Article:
Washington CNN Business  — 

Truth Social, the alternative social media platform backed by former President Donald Trump, was supposed to be “fully operational” by the end of March, according to its parent company’s CEO, former Rep. Devin Nunes.

But as March has come and gone, Nunes’ prediction that “anyone” would be able to get on Truth Social “within the United States at any time” appears to have fallen flat. The app itself remains plagued by issues including a lengthy waitlist and a lack of content.

Truth Social and Trump Media and Technology Group, the app’s parent, didn’t immediately respond to a request for comment.

After hitting the top of app store rankings at its official launch on Presidents’ Day, Truth Social has fallen to 35th place among social networking apps, according to data from the market research firm SensorTower. The Twitter clone has frustrated many would-be users, some of whom have taken to the iOS App Store to complain. (Truth Social still does not appear to offer a version for Android devices on Google’s official app store.)

“Been on the wait list with a registered username since launch day,” one reviewer wrote on Truth Social’s download page last week. “Not super thrilled about how my voice cannot be heard after the promises made.”

One test account created by CNN also remains on the waitlist of hundreds of thousands, though another CNN test account was granted access to the platform in mid-March.

Trump himself has been notably silent on Truth Social. He posted a single “truth” in February encouraging his supporters to “Get Ready! Your favorite President will see you soon!” But he has not posted since. Compared to Twitter — where Trump had 88.3 million followers right before he was banned in 2021 — the former president had just 835,000 followers on Truth Social as of early April.

In an apparent effort to generate content, Truth Social also seems to have created automated accounts that imply they represent major brands, but the connections may be more tenuous than at first glance.

A section of the app lists a number of recommended profiles for users to follow, including @NFL, @NASCAR, @NASA and even @wallstreetbets, the Reddit community that helped drive meme stocks into the national conversation last year.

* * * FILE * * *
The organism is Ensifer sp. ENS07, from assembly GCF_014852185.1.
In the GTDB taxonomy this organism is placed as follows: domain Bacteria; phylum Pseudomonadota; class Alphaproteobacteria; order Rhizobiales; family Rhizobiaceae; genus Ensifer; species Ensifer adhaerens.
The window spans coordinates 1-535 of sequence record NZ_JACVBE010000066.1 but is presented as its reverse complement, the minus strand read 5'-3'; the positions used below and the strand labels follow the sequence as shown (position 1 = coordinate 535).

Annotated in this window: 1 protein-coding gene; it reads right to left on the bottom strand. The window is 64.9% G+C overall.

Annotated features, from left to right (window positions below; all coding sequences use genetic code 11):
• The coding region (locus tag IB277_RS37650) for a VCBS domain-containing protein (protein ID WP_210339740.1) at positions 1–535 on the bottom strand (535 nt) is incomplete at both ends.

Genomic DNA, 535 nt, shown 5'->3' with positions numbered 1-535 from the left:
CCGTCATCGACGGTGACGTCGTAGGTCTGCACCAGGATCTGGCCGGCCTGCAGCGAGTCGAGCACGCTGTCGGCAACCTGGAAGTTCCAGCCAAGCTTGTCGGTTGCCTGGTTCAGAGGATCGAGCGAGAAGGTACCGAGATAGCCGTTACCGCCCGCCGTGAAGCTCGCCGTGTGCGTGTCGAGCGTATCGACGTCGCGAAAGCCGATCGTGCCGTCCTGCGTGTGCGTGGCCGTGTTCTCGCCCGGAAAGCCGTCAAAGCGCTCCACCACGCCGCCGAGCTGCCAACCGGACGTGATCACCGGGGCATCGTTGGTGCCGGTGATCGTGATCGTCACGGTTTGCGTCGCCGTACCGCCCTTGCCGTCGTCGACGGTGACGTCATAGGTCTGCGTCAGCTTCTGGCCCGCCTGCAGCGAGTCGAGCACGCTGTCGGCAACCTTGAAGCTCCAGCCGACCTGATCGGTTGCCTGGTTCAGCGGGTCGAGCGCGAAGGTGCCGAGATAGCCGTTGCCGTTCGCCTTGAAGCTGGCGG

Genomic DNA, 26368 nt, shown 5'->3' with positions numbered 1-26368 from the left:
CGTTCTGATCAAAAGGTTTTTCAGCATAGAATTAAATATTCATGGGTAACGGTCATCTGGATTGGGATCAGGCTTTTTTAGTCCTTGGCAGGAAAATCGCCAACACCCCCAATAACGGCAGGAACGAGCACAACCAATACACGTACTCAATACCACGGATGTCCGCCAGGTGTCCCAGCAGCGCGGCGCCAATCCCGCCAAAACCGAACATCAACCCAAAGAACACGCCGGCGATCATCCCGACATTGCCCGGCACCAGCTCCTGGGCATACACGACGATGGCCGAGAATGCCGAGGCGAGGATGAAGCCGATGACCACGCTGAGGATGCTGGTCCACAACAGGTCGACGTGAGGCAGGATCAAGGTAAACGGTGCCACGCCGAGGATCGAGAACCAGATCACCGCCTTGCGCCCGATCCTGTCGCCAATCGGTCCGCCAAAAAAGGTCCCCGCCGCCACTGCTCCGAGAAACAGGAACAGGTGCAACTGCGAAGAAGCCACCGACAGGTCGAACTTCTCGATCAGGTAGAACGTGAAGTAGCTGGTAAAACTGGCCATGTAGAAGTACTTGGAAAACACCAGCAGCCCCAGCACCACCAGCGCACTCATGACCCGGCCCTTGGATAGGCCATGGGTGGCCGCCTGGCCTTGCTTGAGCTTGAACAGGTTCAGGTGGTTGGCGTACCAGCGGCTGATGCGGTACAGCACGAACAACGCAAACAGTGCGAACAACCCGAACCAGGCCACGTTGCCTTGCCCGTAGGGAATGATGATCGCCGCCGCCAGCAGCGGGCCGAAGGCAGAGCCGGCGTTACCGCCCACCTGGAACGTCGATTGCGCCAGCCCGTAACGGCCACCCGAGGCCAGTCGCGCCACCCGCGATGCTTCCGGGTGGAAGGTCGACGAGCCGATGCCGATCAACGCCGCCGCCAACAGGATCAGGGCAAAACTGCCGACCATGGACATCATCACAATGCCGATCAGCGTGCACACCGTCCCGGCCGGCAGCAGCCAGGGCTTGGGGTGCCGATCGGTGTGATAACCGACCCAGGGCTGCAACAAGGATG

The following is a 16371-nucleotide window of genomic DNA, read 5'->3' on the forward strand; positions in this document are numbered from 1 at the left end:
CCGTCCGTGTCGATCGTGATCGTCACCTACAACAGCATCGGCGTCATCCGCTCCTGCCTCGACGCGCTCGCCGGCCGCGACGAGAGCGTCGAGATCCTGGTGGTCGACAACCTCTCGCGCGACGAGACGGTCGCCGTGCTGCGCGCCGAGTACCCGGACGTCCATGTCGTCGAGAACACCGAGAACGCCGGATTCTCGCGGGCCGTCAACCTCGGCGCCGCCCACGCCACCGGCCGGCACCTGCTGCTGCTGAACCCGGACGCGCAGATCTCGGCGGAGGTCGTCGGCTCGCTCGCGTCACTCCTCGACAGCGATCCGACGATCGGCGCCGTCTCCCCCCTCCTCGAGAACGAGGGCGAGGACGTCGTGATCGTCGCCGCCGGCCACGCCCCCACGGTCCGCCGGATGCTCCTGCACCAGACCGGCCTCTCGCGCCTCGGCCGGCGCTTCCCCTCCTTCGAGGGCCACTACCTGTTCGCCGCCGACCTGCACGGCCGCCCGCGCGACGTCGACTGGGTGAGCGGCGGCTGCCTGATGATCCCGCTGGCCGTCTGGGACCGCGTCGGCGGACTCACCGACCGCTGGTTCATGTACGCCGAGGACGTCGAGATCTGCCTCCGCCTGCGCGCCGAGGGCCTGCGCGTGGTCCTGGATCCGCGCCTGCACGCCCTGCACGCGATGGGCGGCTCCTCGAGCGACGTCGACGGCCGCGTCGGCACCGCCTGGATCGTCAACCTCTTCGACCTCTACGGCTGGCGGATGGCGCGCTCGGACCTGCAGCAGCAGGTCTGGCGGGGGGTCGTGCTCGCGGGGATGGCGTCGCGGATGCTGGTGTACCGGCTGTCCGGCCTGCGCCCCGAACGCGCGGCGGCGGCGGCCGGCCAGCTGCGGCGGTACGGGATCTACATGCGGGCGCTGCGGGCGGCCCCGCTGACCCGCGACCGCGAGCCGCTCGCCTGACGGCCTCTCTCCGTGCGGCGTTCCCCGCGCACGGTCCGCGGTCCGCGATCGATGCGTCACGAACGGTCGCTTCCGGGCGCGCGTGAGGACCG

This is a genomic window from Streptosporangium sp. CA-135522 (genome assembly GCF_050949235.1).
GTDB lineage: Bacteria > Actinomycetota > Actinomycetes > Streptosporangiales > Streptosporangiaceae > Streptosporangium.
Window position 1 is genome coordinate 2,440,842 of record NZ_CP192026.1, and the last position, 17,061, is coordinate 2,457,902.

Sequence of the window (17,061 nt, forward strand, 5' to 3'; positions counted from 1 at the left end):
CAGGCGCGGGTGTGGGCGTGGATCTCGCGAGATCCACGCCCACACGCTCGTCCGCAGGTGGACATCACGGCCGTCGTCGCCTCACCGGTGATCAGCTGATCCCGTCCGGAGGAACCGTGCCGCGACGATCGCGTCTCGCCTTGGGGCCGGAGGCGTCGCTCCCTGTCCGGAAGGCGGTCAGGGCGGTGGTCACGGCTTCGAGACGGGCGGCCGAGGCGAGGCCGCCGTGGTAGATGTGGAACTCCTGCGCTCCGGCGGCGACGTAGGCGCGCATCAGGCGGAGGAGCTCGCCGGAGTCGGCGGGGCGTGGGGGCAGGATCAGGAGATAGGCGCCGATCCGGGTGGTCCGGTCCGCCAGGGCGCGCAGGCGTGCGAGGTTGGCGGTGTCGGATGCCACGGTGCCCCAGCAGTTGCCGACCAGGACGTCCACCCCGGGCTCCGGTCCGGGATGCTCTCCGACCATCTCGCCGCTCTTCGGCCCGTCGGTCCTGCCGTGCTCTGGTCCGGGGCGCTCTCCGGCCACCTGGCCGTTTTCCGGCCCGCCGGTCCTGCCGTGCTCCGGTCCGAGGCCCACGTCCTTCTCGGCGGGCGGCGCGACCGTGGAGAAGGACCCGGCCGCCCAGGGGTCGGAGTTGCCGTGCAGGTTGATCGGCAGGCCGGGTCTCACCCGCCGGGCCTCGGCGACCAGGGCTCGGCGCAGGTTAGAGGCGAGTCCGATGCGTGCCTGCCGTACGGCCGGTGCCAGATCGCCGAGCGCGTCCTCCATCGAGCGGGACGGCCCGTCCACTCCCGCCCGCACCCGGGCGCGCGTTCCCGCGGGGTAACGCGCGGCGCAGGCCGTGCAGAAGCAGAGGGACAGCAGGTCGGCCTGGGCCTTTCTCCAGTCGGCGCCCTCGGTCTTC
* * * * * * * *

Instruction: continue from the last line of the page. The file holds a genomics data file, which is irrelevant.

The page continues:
Despite carrying the logos and handles of those entities, however, the profiles are often little more than automated feeds for unaffiliated content. A button at the top of the profiles identifies them as bots, and tapping the button brings up a message advising users that the official-sounding accounts simply pull in content from third-party RSS feeds and are “not managed by or affiliated with the referenced news outlet.”

The NASCAR account, for example, does not post original content but instead automatically posts links to stories on motorsport.com; @NASA does the same for stories on space.com, while the @NFL account posts links to espn.com.

It is unclear whether many of the named organizations have had a role in managing the accounts or were even aware of the profiles using their names and logos on the new app. Spokespeople for NASA and NASCAR didn’t immediately respond to requests for comment.

“This is not affiliated with the NFL,” Brian McCarthy, a spokesperson for the National Football League, told CNN when asked about the account. “We will decline comment.”

A spokesperson for the official wallstreetbets community on Reddit told CNN that Truth Social “proactively reached out to us letting us know that they were running the account as an RSS feed under our subreddit name.”

Truth Social “offered to hand over the account in case we wanted to run it ourselves, which we appreciated but ultimately declined,” the spokesperson continued. “We appreciate their proactive approach, but a core tenet of our community is remaining apolitical.”

Apart from an apparent dearth of content, Truth Social has acknowledged some struggles with technical issues.

In emails sent to waitlist registrants last month, Truth Social promised that its teams were “working around the clock to allow everyone to join us as quickly as possible,” emphasizing that a “phased rollout allows us to identify and remedy errors in real time as we onboard new users.”

Welcome emails bringing people off of the waitlist have been quick to remind users that “we are a new platform, and we are still fixing many bugs in our technology,” and that the company is “working as hard as we can to make things better as fast as possible.”

On Monday, however, a Reuters report suggested Truth Social may be having trouble retaining talent. The news outlet, citing unnamed sources, reported that the app’s chief technology officer and head of product development had quit the company.

Amid the ongoing issues, shares of Digital World Acquisition Corp. — the special-purpose acquisition company that intends to turn Truth Social’s parent into a publicly traded firm — have fallen 35% since the days following the app’s launch.

Clare Duffy contributed to this report.